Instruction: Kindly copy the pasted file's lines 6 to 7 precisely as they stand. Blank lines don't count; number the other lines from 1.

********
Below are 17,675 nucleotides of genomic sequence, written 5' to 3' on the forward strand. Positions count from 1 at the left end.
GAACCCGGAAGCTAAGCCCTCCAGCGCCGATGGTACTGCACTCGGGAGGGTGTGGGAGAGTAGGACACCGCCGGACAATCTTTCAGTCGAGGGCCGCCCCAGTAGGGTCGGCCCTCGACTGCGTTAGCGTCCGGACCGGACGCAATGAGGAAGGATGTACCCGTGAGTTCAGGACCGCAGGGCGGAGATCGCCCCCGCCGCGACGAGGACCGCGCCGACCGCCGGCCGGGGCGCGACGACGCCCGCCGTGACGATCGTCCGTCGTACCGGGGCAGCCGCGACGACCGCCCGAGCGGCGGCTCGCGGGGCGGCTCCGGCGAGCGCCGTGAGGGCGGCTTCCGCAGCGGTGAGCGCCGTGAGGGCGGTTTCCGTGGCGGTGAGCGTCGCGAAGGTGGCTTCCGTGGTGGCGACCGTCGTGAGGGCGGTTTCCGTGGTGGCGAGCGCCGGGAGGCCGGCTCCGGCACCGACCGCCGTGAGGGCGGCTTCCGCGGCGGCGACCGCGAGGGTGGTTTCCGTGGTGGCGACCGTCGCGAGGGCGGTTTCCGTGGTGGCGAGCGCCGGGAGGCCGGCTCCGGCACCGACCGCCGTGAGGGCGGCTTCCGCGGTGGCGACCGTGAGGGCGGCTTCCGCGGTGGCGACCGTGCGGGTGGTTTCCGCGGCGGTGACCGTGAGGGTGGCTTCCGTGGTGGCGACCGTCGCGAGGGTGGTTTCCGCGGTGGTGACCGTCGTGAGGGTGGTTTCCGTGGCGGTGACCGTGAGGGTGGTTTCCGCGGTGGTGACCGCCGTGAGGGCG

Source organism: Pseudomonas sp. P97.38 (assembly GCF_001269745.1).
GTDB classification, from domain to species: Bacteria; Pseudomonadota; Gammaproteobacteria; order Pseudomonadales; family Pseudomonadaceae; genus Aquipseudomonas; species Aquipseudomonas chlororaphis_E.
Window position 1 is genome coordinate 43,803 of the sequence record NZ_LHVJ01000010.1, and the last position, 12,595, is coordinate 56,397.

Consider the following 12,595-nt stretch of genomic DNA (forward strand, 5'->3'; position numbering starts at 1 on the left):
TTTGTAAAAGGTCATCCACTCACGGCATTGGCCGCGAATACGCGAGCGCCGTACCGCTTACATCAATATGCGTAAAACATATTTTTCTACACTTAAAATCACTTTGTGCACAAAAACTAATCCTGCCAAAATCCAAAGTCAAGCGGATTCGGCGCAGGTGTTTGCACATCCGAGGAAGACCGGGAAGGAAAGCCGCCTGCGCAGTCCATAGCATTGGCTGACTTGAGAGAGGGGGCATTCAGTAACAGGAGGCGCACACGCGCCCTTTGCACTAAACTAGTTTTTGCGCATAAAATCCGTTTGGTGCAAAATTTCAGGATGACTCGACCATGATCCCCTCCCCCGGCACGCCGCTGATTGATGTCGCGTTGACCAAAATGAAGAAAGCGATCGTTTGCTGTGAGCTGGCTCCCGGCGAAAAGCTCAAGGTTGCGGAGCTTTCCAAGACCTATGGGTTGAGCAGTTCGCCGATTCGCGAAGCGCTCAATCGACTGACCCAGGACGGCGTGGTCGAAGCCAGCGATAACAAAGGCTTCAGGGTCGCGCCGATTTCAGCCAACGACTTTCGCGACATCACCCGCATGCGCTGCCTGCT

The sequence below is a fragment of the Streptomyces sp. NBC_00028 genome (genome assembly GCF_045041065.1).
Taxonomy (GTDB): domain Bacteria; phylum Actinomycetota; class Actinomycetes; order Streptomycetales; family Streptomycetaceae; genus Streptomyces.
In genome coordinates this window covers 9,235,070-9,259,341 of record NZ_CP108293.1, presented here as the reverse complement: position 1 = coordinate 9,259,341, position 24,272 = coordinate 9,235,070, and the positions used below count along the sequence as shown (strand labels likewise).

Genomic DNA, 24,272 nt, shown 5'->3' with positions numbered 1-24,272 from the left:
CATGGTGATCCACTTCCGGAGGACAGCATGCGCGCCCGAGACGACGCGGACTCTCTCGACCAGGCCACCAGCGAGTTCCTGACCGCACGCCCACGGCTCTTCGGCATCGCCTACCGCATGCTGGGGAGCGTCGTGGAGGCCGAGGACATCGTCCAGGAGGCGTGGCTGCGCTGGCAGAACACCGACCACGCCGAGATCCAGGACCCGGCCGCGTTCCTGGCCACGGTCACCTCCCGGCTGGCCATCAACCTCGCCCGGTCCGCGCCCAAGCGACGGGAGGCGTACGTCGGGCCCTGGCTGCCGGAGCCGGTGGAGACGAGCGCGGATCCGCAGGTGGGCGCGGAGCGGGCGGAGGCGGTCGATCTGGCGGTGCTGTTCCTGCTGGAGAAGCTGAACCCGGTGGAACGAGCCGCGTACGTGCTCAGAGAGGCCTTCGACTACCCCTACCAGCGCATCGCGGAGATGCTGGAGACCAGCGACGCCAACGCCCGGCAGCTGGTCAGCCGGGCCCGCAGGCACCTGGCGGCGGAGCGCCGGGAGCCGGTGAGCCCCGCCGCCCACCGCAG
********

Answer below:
Consider the following 12,595-nt stretch of genomic DNA (forward strand, 5'->3'; position numbering starts at 1 on the left):
TTTGTAAAAGGTCATCCACTCACGGCATTGGCCGCGAATACGCGAGCGCCGTACCGCTTACATCAATATGCGTAAAACATATTTTTCTACACTTAAAATCACTTTGTGCACAAAAACTAATCCTGCCAAAATCCAAAGTCAAGCGGATTCGGCGCAGGTGTTTGCACATCCGAGGAAGACCGGGAAGGAAAGCCGCCTGCGCAGTCCATAGCATTGGCTGACTTGAGAGAGGGGGCATTCAGTAACAGGAGGCGCACACGCGCCCTTTGCACTAAACTAGTTTTTGCGCATAAAATCCGTTTGGTGCAAAATTTCAGGATGACTCGACCATGATCCCCTCCCCCGGCACGCCGCTGATTGATGTCGCGTTGACCAAAATGAAGAAAGCGATCGTTTGCTGTGAGCTGGCTCCCGGCGAAAAGCTCAAGGTTGCGGAGCTTTCCAAGACCTATGGGTTGAGCAGTTCGCCGATTCGCGAAGCGCTCAATCGACTGACCCAGGACGGCGTGGTCGAAGCCAGCGATAACAAAGGCTTCAGGGTCGCGCCGATTTCAGCCAACGACTTTCGCGACATCACCCGCATGCGCTGCCTGCT